For hog hunters wanting to preserve a memorable hog hunt, without the expense of a taxidermy bill, try this at-home method for mounting the skull:

1. Get the hide off the head, cutting away as much meat, membrane, tissue, as possible.

2. Using an oversized boiling pot and propane burner, boil the skull in a solution of water, dishwashing detergent and baking soda. A low boil is best to prevent deteriorating the bone tissue.

3. Boil the skull for 30 minutes. Carefully remove and drain the skull of hot water. Use a skinning knife to scrape any remaining tissue from the bone. Repeat as necessary, using the water to loosen any remaining soft matter.

4. Drill a half-inch hole into the brain cavity from the back, flat section of the skull. Using a bent clothes hanger and electric drill, agitate the brain tissue between boiling sessions, then pack the cavity with Borax (available in most grocery stores) to loosen and absorb the tissue.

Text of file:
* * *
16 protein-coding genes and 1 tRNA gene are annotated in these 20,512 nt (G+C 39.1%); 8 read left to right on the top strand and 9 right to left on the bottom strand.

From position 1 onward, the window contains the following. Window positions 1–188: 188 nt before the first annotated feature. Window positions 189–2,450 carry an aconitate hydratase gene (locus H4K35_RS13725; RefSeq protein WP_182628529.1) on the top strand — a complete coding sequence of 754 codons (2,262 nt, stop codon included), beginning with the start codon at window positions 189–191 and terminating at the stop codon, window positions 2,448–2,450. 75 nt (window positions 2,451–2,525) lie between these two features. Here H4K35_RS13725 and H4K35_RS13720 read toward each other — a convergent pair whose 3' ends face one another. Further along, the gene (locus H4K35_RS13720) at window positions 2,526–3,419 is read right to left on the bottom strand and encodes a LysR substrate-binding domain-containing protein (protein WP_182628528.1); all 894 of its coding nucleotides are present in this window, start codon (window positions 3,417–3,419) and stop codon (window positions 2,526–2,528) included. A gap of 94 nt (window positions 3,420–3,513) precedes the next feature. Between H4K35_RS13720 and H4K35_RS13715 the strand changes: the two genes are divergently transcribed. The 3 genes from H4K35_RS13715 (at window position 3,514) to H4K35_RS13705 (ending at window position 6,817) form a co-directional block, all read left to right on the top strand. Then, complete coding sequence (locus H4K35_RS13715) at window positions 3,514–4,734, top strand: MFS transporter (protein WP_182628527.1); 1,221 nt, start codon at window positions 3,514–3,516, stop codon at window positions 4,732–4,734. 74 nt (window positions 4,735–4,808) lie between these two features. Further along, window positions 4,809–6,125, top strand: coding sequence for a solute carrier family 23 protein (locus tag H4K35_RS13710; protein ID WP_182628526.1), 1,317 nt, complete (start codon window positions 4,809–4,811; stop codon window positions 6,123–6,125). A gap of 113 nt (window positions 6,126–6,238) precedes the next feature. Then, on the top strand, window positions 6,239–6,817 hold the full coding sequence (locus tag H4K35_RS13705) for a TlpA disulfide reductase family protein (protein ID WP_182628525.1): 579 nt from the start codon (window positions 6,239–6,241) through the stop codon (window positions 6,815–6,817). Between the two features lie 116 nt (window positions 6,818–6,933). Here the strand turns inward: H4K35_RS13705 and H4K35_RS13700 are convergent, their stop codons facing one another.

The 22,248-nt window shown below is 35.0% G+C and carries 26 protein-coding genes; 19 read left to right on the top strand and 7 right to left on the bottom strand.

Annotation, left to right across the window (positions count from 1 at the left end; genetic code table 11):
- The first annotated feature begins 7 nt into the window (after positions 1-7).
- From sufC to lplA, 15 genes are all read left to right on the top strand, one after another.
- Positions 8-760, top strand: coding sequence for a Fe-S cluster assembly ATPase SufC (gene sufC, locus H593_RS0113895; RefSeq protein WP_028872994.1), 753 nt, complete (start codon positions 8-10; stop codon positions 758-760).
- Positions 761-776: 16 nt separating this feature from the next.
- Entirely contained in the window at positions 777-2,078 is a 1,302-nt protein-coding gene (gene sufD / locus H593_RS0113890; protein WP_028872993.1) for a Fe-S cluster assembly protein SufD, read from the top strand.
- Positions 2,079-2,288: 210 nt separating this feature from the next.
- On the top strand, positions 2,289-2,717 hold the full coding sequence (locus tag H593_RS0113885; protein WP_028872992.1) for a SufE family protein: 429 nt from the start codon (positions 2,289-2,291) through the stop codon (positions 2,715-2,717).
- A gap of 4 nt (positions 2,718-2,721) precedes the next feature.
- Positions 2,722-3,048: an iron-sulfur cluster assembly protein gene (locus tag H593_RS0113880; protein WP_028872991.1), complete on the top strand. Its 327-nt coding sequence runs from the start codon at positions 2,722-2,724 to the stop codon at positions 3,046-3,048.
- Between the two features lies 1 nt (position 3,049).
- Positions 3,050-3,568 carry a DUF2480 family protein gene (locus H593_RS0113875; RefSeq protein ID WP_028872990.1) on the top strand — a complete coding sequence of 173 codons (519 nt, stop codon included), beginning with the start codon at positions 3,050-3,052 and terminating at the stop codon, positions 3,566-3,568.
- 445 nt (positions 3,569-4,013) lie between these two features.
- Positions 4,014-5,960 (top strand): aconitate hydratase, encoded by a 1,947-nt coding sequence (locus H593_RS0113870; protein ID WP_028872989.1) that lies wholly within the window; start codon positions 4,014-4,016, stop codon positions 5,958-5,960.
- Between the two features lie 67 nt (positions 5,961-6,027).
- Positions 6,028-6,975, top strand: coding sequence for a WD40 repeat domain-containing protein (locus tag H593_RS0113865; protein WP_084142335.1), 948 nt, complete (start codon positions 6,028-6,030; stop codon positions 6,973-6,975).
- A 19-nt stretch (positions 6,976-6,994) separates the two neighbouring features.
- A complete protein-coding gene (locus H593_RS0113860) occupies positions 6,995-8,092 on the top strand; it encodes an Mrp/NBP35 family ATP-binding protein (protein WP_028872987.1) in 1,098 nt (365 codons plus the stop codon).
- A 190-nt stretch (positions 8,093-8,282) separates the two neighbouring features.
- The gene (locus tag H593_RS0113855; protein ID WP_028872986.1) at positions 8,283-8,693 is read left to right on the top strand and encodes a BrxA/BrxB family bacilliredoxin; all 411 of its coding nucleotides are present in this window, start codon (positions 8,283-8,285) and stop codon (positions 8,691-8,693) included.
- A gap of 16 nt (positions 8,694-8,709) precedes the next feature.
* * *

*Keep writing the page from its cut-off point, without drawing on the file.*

5. After the final boiling, rub and pack Borax into every opening and crevice and let the skull sit overnight. The Borax will absorb any remaining tissue, including the canals in the teeth to keep the skull from having any odor.

6. Use super glue to reattach any dislodged teeth or tighten loose teeth.

7. After several days of thorough drying, the skull can be bleached in a two-part peroxide formula called Beendare, available from a beauty supply store (wearing latex gloves) or simply paint the skull with an oil base spray paint. 

8. Finally, seal the skull by spraying on a gloss or satin coat of clear acrylic like Krylon, which can be found in most paint stores.

9. If desired, the skull can be mounted to a plaque or other wood for hanging. Use drywall screws to mount from the back and wire the jaws in place.